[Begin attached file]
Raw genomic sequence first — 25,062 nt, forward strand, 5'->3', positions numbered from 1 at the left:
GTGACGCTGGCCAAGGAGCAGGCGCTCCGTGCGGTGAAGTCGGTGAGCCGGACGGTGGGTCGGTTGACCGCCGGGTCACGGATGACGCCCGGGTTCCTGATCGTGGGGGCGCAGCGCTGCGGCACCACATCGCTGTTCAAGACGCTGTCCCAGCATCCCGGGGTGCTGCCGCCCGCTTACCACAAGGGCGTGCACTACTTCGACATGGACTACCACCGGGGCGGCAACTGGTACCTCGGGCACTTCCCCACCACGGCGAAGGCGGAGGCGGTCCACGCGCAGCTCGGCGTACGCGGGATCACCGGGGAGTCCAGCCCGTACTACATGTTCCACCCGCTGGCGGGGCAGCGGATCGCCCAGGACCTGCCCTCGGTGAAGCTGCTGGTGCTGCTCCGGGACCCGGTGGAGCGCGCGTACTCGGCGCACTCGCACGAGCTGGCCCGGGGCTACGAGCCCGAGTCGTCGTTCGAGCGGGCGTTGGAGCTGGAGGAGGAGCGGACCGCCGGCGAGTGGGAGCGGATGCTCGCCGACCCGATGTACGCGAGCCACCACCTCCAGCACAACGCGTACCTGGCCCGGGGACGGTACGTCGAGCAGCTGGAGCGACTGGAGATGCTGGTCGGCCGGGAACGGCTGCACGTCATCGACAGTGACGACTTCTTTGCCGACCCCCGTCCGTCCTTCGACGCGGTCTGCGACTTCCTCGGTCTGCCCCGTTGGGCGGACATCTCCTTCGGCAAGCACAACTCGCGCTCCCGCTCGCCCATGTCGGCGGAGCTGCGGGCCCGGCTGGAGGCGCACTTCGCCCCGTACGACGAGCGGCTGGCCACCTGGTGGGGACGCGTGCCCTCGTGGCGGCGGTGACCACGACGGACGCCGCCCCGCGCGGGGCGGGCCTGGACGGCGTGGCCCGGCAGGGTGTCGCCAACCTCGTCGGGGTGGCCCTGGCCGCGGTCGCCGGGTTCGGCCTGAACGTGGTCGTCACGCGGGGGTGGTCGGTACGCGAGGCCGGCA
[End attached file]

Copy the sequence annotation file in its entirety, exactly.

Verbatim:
Raw genomic sequence first — 25,062 nt, forward strand, 5'->3', positions numbered from 1 at the left:
GTGACGCTGGCCAAGGAGCAGGCGCTCCGTGCGGTGAAGTCGGTGAGCCGGACGGTGGGTCGGTTGACCGCCGGGTCACGGATGACGCCCGGGTTCCTGATCGTGGGGGCGCAGCGCTGCGGCACCACATCGCTGTTCAAGACGCTGTCCCAGCATCCCGGGGTGCTGCCGCCCGCTTACCACAAGGGCGTGCACTACTTCGACATGGACTACCACCGGGGCGGCAACTGGTACCTCGGGCACTTCCCCACCACGGCGAAGGCGGAGGCGGTCCACGCGCAGCTCGGCGTACGCGGGATCACCGGGGAGTCCAGCCCGTACTACATGTTCCACCCGCTGGCGGGGCAGCGGATCGCCCAGGACCTGCCCTCGGTGAAGCTGCTGGTGCTGCTCCGGGACCCGGTGGAGCGCGCGTACTCGGCGCACTCGCACGAGCTGGCCCGGGGCTACGAGCCCGAGTCGTCGTTCGAGCGGGCGTTGGAGCTGGAGGAGGAGCGGACCGCCGGCGAGTGGGAGCGGATGCTCGCCGACCCGATGTACGCGAGCCACCACCTCCAGCACAACGCGTACCTGGCCCGGGGACGGTACGTCGAGCAGCTGGAGCGACTGGAGATGCTGGTCGGCCGGGAACGGCTGCACGTCATCGACAGTGACGACTTCTTTGCCGACCCCCGTCCGTCCTTCGACGCGGTCTGCGACTTCCTCGGTCTGCCCCGTTGGGCGGACATCTCCTTCGGCAAGCACAACTCGCGCTCCCGCTCGCCCATGTCGGCGGAGCTGCGGGCCCGGCTGGAGGCGCACTTCGCCCCGTACGACGAGCGGCTGGCCACCTGGTGGGGACGCGTGCCCTCGTGGCGGCGGTGACCACGACGGACGCCGCCCCGCGCGGGGCGGGCCTGGACGGCGTGGCCCGGCAGGGTGTCGCCAACCTCGTCGGGGTGGCCCTGGCCGCGGTCGCCGGGTTCGGCCTGAACGTGGTCGTCACGCGGGGGTGGTCGGTACGCGAGGCCGGCA